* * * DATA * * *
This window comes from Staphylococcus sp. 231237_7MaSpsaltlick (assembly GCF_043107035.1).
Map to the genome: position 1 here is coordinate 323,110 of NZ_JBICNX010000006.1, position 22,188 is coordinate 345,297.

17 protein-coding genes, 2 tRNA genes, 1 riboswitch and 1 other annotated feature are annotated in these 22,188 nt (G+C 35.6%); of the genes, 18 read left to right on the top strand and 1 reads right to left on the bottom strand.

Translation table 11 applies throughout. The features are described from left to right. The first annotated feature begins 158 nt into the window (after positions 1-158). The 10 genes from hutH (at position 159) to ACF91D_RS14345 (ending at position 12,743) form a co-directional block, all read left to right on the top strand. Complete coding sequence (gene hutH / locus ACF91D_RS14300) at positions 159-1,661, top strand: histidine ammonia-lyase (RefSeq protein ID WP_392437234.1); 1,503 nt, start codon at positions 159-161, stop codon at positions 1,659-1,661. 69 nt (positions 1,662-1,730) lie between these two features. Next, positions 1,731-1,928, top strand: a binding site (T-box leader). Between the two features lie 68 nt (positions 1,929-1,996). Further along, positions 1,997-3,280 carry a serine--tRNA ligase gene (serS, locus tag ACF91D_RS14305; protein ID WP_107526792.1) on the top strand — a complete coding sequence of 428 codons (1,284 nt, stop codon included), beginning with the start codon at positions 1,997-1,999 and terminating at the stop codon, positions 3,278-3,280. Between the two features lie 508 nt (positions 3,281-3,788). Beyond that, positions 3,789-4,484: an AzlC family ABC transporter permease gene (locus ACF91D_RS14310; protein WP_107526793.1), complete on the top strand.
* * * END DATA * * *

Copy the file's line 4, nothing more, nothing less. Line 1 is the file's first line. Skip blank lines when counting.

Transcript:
Translation table 11 applies throughout. The features are described from left to right. The first annotated feature begins 158 nt into the window (after positions 1-158). The 10 genes from hutH (at position 159) to ACF91D_RS14345 (ending at position 12,743) form a co-directional block, all read left to right on the top strand. Complete coding sequence (gene hutH / locus ACF91D_RS14300) at positions 159-1,661, top strand: histidine ammonia-lyase (RefSeq protein ID WP_392437234.1); 1,503 nt, start codon at positions 159-161, stop codon at positions 1,659-1,661. 69 nt (positions 1,662-1,730) lie between these two features. Next, positions 1,731-1,928, top strand: a binding site (T-box leader). Between the two features lie 68 nt (positions 1,929-1,996). Further along, positions 1,997-3,280 carry a serine--tRNA ligase gene (serS, locus tag ACF91D_RS14305; protein ID WP_107526792.1) on the top strand — a complete coding sequence of 428 codons (1,284 nt, stop codon included), beginning with the start codon at positions 1,997-1,999 and terminating at the stop codon, positions 3,278-3,280. Between the two features lie 508 nt (positions 3,281-3,788). Beyond that, positions 3,789-4,484: an AzlC family ABC transporter permease gene (locus ACF91D_RS14310; protein WP_107526793.1), complete on the top strand.